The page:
Amy Hamilton’s illustrations are still objective-looking images but they have the most style of these images – you can see some of the brushwork and artefacts of the process. I personally am a fan of this kind of expression and since the animal’s natural appearance is present through the work it would be possible to use this style if needed.

The monkey picture is skilfully observed and drawn but reminds me of a scientific plate in a very factual book rather than anything aimed at children… although they might like the realism… again, who chooses the book? I’m starting to wonder if the child-like imagery is aimed at the adults as a cue that the book is for children.

My Covers

From my research into book covers I’ve accumulated some safe conclusions… which are:

  • There must be pictures of many animals on the cover in order to accurately depict what the book is about.
  • The animals could be drawn in a style that is reminiscent of child-like drawings in order to cue the buyer that it is for children…
  • A4 3_Page_51A4 3_Page_27A4 3_Page_49

Colour Visual 1

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Animals come out around the world. The lure is both the exotic (animals) and the dynamic nature of the image.

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This image inspired the idea and I think the style of illustration here is also appropriate. It shows texture and detail in the animals and can be used to bring the dynamic qualities to life… perhaps even being a little scary.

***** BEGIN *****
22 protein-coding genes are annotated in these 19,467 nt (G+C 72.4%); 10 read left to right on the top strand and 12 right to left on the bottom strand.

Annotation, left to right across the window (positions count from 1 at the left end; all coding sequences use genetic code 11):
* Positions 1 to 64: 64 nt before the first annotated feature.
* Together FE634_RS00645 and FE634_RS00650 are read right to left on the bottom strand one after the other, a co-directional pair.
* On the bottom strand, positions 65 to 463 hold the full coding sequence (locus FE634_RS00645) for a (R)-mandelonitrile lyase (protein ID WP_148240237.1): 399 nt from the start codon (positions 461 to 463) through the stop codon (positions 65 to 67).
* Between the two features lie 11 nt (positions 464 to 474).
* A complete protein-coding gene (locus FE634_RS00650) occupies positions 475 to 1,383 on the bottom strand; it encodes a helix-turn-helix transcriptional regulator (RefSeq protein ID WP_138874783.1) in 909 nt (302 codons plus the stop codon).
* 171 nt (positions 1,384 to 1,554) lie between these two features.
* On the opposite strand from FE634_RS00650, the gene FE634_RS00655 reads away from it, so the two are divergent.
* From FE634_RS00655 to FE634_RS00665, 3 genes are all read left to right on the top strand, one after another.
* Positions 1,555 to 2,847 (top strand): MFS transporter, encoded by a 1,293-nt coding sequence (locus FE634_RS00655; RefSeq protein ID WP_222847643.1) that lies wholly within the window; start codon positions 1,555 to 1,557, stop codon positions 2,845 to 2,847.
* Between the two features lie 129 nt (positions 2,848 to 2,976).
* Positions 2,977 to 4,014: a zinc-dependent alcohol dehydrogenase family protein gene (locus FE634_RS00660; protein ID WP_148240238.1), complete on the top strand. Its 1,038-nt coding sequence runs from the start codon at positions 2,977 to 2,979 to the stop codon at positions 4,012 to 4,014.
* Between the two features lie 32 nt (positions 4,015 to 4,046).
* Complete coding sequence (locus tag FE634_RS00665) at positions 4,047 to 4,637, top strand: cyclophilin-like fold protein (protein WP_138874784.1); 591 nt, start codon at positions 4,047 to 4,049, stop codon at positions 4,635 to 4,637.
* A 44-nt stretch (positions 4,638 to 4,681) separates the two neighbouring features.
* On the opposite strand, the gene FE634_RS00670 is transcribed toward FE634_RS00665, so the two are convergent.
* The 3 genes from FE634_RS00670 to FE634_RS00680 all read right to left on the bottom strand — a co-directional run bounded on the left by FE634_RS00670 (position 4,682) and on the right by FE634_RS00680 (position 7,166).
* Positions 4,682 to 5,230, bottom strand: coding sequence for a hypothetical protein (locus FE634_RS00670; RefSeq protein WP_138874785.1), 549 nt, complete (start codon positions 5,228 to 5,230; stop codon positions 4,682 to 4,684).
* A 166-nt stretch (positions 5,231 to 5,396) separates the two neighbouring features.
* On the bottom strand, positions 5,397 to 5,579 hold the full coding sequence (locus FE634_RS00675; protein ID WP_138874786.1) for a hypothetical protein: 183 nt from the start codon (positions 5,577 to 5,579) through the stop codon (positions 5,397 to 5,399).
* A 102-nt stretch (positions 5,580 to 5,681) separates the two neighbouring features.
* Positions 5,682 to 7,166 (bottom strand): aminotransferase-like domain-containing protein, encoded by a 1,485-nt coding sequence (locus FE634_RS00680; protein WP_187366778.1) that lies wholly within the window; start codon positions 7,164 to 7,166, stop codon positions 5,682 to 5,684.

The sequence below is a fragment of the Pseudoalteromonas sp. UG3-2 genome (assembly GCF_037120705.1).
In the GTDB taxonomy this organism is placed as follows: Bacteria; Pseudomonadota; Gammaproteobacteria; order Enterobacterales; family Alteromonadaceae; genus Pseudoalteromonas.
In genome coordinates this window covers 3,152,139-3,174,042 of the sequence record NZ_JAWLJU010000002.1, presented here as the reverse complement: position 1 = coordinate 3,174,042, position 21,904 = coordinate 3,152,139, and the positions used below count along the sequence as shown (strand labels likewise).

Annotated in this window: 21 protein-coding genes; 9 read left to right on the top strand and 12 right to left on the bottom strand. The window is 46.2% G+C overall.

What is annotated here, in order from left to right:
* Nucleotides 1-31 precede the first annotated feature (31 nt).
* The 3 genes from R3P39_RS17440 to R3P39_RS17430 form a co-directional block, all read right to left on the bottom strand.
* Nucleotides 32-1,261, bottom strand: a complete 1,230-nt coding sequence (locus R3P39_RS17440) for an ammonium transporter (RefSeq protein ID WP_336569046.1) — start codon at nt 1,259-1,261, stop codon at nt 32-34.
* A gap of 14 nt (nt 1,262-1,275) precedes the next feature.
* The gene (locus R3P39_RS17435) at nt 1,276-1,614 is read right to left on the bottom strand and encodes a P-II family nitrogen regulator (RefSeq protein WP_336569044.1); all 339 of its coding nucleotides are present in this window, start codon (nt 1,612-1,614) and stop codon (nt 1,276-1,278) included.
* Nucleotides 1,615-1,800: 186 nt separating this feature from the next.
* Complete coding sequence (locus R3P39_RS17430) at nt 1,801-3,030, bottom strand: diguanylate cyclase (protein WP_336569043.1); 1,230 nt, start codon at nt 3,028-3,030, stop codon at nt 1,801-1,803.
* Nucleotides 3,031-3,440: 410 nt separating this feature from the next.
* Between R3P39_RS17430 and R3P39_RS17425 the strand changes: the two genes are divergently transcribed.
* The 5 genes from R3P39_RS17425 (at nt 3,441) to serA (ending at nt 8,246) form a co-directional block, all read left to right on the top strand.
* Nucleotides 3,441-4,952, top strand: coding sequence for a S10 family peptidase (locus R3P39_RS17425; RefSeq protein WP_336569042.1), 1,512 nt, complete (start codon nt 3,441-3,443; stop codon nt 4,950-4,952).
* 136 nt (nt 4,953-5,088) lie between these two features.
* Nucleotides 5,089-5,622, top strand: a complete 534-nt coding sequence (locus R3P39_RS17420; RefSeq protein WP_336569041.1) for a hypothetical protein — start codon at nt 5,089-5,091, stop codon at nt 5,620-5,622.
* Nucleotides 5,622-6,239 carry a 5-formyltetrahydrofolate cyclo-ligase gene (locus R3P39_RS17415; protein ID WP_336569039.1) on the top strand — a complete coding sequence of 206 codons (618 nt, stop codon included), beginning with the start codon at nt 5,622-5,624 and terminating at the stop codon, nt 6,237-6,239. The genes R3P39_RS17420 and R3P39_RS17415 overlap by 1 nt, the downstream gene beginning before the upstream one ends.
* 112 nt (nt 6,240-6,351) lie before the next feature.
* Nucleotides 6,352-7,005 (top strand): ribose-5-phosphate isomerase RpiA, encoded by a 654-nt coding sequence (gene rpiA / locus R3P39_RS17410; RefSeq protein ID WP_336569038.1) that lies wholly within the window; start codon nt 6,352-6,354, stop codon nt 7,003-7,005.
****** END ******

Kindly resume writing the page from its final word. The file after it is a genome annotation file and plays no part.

Colour Visual 2

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I imagine this one finished in the following style…

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…which is quite ‘graphic’ rather than ‘painterly’ but will help keep the scene clear so that individual animals can be identified and not get lost in the background.

Colour Visual 3

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I found a use the for border!

I don’t want to ignore the inclusion of children in the image in order to attempt to identify with the potential reader so here’s a way to do it…

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The animals would be used to fill up the landmass spaces… perhaps as photographs.

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The boy is a cartoon-guide and could be very simple – perhaps as in the similarly-titled book above. I also have the style of Dora the Explorer in mind…

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The eyes are very engaging. Dora is apparently 10 years old… she looks a little young to me. I think this is the ‘Manga’ quality. The inclusion of a cartoon character alongside photographs means that the ‘guide’ has some distance from the subject so the subject (the animals) could be made more appealing to more children using an intermediary…. for those that don’t just automatically love animals!